Not a single woman holds an executive position in Korea's biggest state-run companies. The Chosun Ilbo looked at the 13 public corporations with assets over W10 trillion out of 288 in total and found that all of their 81 executives are men.
That could become a huge headache if a bill is passed requiring public enterprises to boost the number of women in management to 30 percent within five years. The bill is now before the National Assembly.
At electricity monopoly KEPCO, Korea's largest public enterprise with 20,000 staff, none of the full-time executives are women.
Women at any rate account for only 14.9 percent of staff, or a measly one in seven, in the 13 largest public enterprises.
One reason is the comparatively rigid adherence to seniority in state-run firms. Women only entered the workforce in large numbers in the 1990s and have not been able to crawl far enough up the ladder.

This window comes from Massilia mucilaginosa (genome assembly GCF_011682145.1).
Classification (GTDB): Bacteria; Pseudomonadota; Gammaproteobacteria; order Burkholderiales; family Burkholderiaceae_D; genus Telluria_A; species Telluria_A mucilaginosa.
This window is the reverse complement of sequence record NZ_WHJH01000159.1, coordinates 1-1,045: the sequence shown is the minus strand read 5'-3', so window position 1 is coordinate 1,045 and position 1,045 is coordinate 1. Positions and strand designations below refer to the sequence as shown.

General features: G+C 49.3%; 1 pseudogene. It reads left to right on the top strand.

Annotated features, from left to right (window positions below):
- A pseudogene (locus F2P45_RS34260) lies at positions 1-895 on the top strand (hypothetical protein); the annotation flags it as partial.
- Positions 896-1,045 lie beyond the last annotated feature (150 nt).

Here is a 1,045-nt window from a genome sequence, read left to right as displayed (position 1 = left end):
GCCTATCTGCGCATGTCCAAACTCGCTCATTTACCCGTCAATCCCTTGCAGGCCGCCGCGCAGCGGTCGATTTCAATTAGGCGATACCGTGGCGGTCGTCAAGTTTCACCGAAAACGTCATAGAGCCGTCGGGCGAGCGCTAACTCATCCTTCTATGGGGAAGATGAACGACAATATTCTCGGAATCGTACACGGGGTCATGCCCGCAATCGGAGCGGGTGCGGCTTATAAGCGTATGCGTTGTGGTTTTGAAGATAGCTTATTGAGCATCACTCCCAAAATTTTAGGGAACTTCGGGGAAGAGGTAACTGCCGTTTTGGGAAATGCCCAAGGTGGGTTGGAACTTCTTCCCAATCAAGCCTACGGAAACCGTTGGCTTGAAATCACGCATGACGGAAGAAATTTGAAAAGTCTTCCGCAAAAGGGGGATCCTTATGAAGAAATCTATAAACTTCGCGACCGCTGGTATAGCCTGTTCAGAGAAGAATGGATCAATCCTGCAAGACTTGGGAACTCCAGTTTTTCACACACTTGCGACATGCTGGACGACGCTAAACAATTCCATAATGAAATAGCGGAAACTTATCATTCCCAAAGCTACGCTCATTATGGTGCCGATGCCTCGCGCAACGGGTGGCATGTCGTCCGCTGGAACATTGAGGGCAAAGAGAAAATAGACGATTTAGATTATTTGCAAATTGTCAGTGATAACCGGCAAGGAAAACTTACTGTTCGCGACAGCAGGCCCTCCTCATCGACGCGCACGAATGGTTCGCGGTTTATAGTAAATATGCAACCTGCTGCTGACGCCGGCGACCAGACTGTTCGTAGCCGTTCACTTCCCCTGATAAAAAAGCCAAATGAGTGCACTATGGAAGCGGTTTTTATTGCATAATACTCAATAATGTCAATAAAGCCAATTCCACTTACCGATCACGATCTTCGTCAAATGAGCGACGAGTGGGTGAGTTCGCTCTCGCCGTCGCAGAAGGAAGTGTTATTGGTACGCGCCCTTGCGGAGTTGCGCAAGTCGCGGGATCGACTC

Human resources managers at state-run companies agree that the problem cannot be solved in a short period because there are not enough women in middle management who could be promoted to executive jobs.
"Expanding the number of female executives is the right thing to do over the long term, but it is too early to do that right now," one HR manager said.
"It would be reverse discrimination to select women as executives simply because they are women when such decisions should be based on achievement," said Lee Kyung-mook at Seoul National University. "It is an admirable objective, but the timing must be adjusted given the staff structure in state-run companies."